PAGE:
Scorsese: The Aviator (2004)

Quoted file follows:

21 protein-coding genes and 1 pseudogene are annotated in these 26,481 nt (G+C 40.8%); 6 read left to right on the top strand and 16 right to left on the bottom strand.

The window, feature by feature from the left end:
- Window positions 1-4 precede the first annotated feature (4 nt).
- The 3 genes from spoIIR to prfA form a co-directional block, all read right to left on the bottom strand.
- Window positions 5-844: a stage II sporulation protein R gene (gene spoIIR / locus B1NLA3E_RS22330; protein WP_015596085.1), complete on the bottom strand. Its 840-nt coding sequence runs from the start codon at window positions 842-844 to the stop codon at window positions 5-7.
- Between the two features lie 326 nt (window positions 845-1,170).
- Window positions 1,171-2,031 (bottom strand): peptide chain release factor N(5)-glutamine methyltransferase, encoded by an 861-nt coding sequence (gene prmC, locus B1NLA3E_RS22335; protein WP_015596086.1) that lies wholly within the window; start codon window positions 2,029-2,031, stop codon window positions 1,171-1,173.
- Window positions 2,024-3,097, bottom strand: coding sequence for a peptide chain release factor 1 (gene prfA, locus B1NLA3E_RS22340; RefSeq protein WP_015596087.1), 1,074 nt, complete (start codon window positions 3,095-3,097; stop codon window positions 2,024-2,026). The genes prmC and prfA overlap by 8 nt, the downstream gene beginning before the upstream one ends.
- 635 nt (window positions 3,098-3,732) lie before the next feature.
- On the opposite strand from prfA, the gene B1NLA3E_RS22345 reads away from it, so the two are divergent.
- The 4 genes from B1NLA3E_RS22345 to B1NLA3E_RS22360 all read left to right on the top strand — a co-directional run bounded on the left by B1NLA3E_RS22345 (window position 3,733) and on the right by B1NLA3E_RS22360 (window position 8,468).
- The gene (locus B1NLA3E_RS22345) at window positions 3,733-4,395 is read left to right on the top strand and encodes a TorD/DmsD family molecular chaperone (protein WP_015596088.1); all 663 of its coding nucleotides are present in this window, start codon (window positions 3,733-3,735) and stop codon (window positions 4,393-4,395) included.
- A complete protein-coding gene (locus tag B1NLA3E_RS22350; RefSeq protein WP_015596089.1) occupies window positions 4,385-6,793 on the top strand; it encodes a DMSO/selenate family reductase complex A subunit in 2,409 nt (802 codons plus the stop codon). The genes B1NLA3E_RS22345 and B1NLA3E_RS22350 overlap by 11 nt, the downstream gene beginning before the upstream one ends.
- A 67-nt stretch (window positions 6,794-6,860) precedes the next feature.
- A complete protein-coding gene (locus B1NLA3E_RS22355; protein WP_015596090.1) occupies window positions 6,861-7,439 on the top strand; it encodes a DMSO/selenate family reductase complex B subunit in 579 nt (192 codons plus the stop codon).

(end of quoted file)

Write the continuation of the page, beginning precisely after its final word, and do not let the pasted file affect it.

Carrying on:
Released after the critical and commercial disappointment of Gangs of New York, The Aviator represents the start of a new classicism in Martin Scorsese’s work, a taste for enshrining American cinematic history that would gradually converge with his more curatorial and documentary efforts over the next decade. It’s also the first of his collaborations with Leonardo DiCaprio in which you really feel the synergetic presence of one of the great auteur-actor rapports. For both those reasons, it feels right that the film itself is a larger-than-life effort, a study of Howard Hughes that’s more interested in the speed and scale of his personality than his personality itself – which also means the speed and scale of his final obsession with privacy, his efforts to shroud his last days in a life of spectacle. As if in deference to those final wishes, the film seems somewhat quarantined from its subject matter, unfolding one scrupulously sterile, germ-free environment after another, capturing the cold, continuous calculations of the obsessive-compulsive more than any conventional character study or period piece could hope to achieve. Not only is the beautiful set design is at its most beautiful when elaborating the endless bathrooms where Hughes performed his OCD rituals - or at least when it makes the spaces he moves through feel like a single, perfectly appointed bathroom – but Hughes himself feels somewhat like a prop, as imperviously inanimate as he clearly longed to be. In his wake, everything is touched with an air of fantasy, almost a childrens’ fantasy, closer to Hugo than any other film in Scorsese’s career, and just as fascinated with that moment in cinematic history at which the camera felt as if it might spontaneously and suddenly evolve into some even more sublime technology – in this case, high-velocity air travel and competitive commercial air transit, along with a paranoid fantasy of total surveillance that was bigger than either. A producer in the most prodigious, American sense, Hughes – or DiCaprio’s Hughes – makes the film feel produced more than directed, or at least allows you to feel Michael Mann as producer more than you otherwise might, chilling Scorsese’s endless sequence shots and phantom rides until they’re well below zero. Ten years later, this mode has become so familiar for Scorsese that it’s quite startling to see it adopted as consciously and concertedly as it is here. And yet, like Hughes himself, it seems made for retrospection, a grandiloquent dream that only starts to resonate once it’s eclipsed the dreamer.